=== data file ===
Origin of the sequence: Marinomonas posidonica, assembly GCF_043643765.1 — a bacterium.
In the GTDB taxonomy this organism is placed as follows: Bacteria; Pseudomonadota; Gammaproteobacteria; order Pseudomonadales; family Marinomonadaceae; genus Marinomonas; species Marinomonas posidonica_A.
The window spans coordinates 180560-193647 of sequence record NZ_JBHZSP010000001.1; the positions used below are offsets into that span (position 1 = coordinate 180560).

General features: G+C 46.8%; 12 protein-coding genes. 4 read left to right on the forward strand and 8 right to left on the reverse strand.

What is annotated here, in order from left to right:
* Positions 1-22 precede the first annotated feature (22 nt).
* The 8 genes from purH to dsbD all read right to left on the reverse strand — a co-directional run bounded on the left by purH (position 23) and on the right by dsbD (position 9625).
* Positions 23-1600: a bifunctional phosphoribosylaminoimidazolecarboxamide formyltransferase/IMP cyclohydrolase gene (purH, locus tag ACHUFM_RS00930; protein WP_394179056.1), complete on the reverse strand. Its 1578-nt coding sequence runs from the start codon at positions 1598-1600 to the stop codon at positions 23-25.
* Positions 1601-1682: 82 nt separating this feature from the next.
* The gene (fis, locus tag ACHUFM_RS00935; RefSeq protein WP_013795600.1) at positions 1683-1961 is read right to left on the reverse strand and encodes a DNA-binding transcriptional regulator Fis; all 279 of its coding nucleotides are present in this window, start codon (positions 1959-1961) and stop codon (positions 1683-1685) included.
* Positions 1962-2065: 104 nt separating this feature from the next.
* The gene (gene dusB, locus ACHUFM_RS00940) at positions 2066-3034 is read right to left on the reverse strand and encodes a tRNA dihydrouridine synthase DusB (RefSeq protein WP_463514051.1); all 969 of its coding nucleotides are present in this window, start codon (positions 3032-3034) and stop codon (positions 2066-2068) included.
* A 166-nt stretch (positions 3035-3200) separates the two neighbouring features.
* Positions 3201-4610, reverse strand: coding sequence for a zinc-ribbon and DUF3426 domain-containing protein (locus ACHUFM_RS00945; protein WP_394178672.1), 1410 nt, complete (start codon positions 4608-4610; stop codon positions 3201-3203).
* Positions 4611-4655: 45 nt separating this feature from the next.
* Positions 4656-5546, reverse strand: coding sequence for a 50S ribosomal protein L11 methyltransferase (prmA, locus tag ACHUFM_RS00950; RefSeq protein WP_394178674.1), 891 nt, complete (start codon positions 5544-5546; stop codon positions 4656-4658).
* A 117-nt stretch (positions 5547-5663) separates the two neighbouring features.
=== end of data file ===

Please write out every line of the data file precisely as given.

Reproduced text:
Origin of the sequence: Marinomonas posidonica, assembly GCF_043643765.1 — a bacterium.
In the GTDB taxonomy this organism is placed as follows: Bacteria; Pseudomonadota; Gammaproteobacteria; order Pseudomonadales; family Marinomonadaceae; genus Marinomonas; species Marinomonas posidonica_A.
The window spans coordinates 180560-193647 of sequence record NZ_JBHZSP010000001.1; the positions used below are offsets into that span (position 1 = coordinate 180560).

General features: G+C 46.8%; 12 protein-coding genes. 4 read left to right on the forward strand and 8 right to left on the reverse strand.

What is annotated here, in order from left to right:
* Positions 1-22 precede the first annotated feature (22 nt).
* The 8 genes from purH to dsbD all read right to left on the reverse strand — a co-directional run bounded on the left by purH (position 23) and on the right by dsbD (position 9625).
* Positions 23-1600: a bifunctional phosphoribosylaminoimidazolecarboxamide formyltransferase/IMP cyclohydrolase gene (purH, locus tag ACHUFM_RS00930; protein WP_394179056.1), complete on the reverse strand. Its 1578-nt coding sequence runs from the start codon at positions 1598-1600 to the stop codon at positions 23-25.
* Positions 1601-1682: 82 nt separating this feature from the next.
* The gene (fis, locus tag ACHUFM_RS00935; RefSeq protein WP_013795600.1) at positions 1683-1961 is read right to left on the reverse strand and encodes a DNA-binding transcriptional regulator Fis; all 279 of its coding nucleotides are present in this window, start codon (positions 1959-1961) and stop codon (positions 1683-1685) included.
* Positions 1962-2065: 104 nt separating this feature from the next.
* The gene (gene dusB, locus ACHUFM_RS00940) at positions 2066-3034 is read right to left on the reverse strand and encodes a tRNA dihydrouridine synthase DusB (RefSeq protein WP_463514051.1); all 969 of its coding nucleotides are present in this window, start codon (positions 3032-3034) and stop codon (positions 2066-2068) included.
* A 166-nt stretch (positions 3035-3200) separates the two neighbouring features.
* Positions 3201-4610, reverse strand: coding sequence for a zinc-ribbon and DUF3426 domain-containing protein (locus ACHUFM_RS00945; protein WP_394178672.1), 1410 nt, complete (start codon positions 4608-4610; stop codon positions 3201-3203).
* Positions 4611-4655: 45 nt separating this feature from the next.
* Positions 4656-5546, reverse strand: coding sequence for a 50S ribosomal protein L11 methyltransferase (prmA, locus tag ACHUFM_RS00950; RefSeq protein WP_394178674.1), 891 nt, complete (start codon positions 5544-5546; stop codon positions 4656-4658).
* A 117-nt stretch (positions 5547-5663) separates the two neighbouring features.